Kidney Research and Clinical Practice 2018 Dec; 37(4): 421-422
The authors’ reply
Yunmi Kim1, and Kook-Hwan Oh2
1Department of Internal Medicine, Dongguk University College of Medicine, Gyeongju, Korea, 2Department of Internal Medicine, Seoul National University College of Medicine, Seoul, Korea
Correspondence to: Kook-Hwan Oh, Department of Internal Medicine, Seoul National University Hospital, 101 Daehak-ro, Jongno-gu, Seoul 03080, Korea. E-mail: ORCID:
Received: November 12, 2018; Accepted: November 12, 2018; Published online: December 31, 2018.
© The Korean Society of Nephrology. All rights reserved.

This is an open-access article distributed under the terms of the Creative Commons Attribution Non-Commercial License (, which permits unrestricted non-commercial use, distribution, and reproduction in any medium, provided the original work is properly cited.

We appreciate the interest of Dr. Wakasugi and Dr. Sakaguchi in our recent publication about the association of serum mineral parameters with mortality in hemodialysis patients, an analysis of the data from the nationwide Korean Society of Nephrology (KSN) End-Stage Renal Disease (ESRD) Registry. As they have commented, our results have some discrepancy with other studies on the association between serum phosphorus level and mortality, including one from Japanese Renal Data Registry data [1], in that hyperphosphatemia was not significantly associated with increased mortality. Although limited, data from one study showed results similar to ours. In a Portuguese observational cohort study, patients with hyperphosphatemia did not show difference in mortality (hazard ratio [HR], 1.00; 95% confidence interval [CI], 0.74–1.35), whereas patients with hypophosphatemia showed increased mortality (HR, 1.29; 95% CI, 1.07–1.55) [2].

We speculated several explanations for our results. Favorable nutritional status may have attenuated the hazardous effect of hyperphosphatemia. In our post-hoc analysis of the KSN ESRD Registry data, increased risk of mortality in the high phosphorus group was exhibited only if combined with concurrent low serum albumin level, suggesting that the nutritional status attenuated the harmful effect of high phosphorus level (Table 1). Nutritional indices other than serum albumin could provide further information. However, we were unable to examine the relevance of normalized protein nitrogen appearance (nPNA) in the relationship between phosphorus and mortality, because data on nPNA were missing in many subjects.

Second, we performed analysis based on one-time measurement of phosphorus at baseline. Serum phosphorus is known to have a wide diurnal variation. The Kidney Disease Improving Global Outcomes Guidelines recommends that therapeutic choice of phosphate-lowering treatment be based on repeated measures of serum phosphorus level. The increased mortality risk of high phosphorus was accentuated in a time-dependent model compared to the baseline model [1,3].

Third, Koreans tend to ingest phosphorus less from milk products and more from legumes and vegetables compared with the United States population [4,5]. Differences in food sources of phosphorus intake may partly account for the non-significant risk of hyperphosphatemia.

As was suggested, performance status and magnesium can also affect the outcome of hyperphosphatemic patients, information on which is not available in the current KSN ESRD Registry.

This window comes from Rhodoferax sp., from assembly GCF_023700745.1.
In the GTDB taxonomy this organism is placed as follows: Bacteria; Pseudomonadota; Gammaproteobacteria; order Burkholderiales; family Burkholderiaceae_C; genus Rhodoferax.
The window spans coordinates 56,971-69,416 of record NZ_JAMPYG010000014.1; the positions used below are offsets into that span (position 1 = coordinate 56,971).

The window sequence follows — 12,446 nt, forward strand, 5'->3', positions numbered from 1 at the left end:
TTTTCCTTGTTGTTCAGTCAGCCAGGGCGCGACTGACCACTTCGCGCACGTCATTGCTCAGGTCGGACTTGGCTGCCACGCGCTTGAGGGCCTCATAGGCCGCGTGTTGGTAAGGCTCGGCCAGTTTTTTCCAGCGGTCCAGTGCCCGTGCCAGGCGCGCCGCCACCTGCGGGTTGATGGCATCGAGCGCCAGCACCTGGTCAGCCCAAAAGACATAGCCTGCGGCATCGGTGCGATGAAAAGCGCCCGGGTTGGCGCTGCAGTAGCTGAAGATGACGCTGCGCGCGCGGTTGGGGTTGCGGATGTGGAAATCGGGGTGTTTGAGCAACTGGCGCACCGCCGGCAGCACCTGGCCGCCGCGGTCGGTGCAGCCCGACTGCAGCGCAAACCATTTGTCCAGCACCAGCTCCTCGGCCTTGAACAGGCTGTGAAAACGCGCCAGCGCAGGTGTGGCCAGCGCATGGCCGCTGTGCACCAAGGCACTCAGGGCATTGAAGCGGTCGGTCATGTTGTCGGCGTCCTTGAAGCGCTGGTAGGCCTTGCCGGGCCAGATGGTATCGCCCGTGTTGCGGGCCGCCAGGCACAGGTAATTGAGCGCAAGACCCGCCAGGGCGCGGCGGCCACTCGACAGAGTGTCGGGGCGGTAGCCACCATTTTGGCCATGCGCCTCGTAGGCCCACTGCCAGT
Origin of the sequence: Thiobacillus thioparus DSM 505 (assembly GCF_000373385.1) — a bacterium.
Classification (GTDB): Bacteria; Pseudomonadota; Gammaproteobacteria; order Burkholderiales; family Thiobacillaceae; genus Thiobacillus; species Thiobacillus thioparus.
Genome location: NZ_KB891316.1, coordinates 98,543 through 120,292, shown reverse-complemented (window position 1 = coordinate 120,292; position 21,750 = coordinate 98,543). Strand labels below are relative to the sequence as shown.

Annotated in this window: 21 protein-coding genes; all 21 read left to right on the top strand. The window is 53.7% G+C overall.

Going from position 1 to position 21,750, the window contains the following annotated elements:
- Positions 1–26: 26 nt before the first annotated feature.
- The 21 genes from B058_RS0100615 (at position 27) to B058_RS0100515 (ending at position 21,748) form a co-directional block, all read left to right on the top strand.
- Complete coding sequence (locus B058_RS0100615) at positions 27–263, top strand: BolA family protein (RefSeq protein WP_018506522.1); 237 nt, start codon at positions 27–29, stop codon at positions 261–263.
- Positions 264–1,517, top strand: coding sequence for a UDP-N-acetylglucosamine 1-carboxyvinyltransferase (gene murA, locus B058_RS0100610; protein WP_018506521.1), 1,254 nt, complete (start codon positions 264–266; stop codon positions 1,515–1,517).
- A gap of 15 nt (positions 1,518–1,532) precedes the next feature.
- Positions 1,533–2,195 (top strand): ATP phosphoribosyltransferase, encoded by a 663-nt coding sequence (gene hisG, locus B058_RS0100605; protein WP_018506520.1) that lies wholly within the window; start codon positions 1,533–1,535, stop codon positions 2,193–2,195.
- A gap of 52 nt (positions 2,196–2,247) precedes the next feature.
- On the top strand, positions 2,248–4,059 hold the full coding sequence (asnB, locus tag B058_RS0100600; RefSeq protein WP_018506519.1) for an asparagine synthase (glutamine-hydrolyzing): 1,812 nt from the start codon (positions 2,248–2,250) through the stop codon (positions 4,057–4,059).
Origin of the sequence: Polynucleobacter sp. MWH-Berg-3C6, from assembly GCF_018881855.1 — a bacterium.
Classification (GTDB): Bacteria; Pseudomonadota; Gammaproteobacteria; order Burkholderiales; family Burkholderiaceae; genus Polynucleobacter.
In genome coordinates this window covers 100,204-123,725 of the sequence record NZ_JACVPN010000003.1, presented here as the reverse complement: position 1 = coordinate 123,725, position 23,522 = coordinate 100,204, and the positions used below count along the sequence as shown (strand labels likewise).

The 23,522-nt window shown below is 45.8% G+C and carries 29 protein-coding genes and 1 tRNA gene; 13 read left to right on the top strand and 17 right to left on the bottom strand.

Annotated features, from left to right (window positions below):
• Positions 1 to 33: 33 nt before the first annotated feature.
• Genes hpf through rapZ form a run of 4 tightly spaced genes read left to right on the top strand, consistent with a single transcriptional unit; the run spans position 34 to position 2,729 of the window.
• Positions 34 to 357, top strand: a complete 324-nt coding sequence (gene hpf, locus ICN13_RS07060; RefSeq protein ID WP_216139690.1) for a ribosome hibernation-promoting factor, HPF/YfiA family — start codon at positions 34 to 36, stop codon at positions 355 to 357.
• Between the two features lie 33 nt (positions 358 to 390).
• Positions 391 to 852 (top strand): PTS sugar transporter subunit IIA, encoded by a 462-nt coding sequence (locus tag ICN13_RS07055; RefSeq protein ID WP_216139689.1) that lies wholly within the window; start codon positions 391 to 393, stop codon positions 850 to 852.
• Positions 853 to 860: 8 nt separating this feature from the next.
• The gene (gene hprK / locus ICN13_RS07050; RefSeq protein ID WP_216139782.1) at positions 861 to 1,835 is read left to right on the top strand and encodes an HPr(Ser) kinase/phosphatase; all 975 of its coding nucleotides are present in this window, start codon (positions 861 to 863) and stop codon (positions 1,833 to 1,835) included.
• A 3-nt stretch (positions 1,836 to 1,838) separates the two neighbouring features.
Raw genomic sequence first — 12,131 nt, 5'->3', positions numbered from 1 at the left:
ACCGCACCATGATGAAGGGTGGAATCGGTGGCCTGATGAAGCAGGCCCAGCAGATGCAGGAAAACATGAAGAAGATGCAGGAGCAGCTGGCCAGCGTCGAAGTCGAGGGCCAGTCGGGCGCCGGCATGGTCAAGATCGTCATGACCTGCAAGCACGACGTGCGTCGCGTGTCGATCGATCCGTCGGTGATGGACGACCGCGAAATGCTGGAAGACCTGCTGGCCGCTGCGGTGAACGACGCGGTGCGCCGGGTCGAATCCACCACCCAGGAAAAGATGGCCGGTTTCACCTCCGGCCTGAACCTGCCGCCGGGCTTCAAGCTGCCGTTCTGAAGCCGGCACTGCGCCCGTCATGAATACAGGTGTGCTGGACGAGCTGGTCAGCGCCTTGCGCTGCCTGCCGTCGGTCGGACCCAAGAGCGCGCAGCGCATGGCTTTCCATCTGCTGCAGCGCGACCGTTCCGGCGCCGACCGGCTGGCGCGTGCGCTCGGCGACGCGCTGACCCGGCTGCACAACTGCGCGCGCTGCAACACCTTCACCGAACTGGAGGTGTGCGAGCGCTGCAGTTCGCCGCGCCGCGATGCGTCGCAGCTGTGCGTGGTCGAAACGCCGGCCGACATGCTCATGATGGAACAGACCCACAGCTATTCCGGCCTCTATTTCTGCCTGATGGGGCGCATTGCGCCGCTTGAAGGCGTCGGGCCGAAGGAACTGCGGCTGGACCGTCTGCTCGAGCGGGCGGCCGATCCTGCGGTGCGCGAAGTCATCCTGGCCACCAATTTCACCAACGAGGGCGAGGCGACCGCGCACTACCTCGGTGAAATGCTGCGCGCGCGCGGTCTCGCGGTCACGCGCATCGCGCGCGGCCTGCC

Further research to investigate possible confounding factors is needed using analysis of repeated measurement of phosphorus level or more comprehensive analysis including diet and nutritional variables.


All-cause mortality by serum phosphorus and albumin categories

Phosphorus (mg/dL) Albumin (g/dL) Number Adjusted HR* (95% CI) P value
< 3.5 < 3.8 2,021 2.255 (1.935–2.628) < 0.001
≥ 3.8 1,640 1.243 (1.022–1.512) 0.030
3.5–5.5 < 3.8 3,994 1.665 (1.454–1.907) <0.001
≥ 3.8 7,281 Reference
> 5.5 < 3.8 1,562 1.744 (1.456–2.089) < 0.001
≥ 3.8 4,935 1.012 (0.861–1.189) 0.888

CI, confidence interval; HR, hazard ratio.

Adjusted for age, sex, dialysis vintage, etiology of renal failure, history of cardiovascular diseases, body mass index, hemoglobin, single-pool Kt/V, corrected calcium, and intact parathyroid hormone.

  1. Taniguchi, M, Fukagawa, M, Fujii, N, and Committee of Renal Data Registry of the Japanese Society for Dialysis Therapy (2013). Serum phosphate and calcium should be primarily and consistently controlled in prevalent hemodialysis patients. Ther Apher Dial. 17, 221-228.
    Pubmed CrossRef
  2. Garagarza, C, Valente, A, Caetano, C, Oliveira, T, Ponce, P, and Silva, AP (2017). Hypophosphatemia: nutritional status, body composition, and mortality in hemodialysis patients. Int Urol Nephrol. 49, 1243-1250.
    Pubmed CrossRef
  3. Liu, CT, Lin, YC, and Lin, YC (2017). Roles of serum calcium, phosphorus, PTH and ALP on mortality in peritoneal dialysis patients: a nationwide, population-based longitudinal study using TWRDS 2005–2012. Sci Rep. 7, 33.
    Pubmed KoreaMed CrossRef
  4. Choi, MK, Kim, HS, Lee, WY, Lee, H, Ze, KR, and Park, JD (2005). Comparative evaluation of dietary intakes of calcium, phosphorus, iron, and zinc in rural, coastal, and urban district. J Korean Soc Food Sci Nutr. 34, 659-666.
  5. McClure, ST, Chang, AR, Selvin, E, Rebholz, CM, and Appel, LJ (2017). Dietary sources of phosphorus among adults in the United States: results from NHANES 2001–2014. Nutrients. 9, 95.
    Pubmed KoreaMed CrossRef


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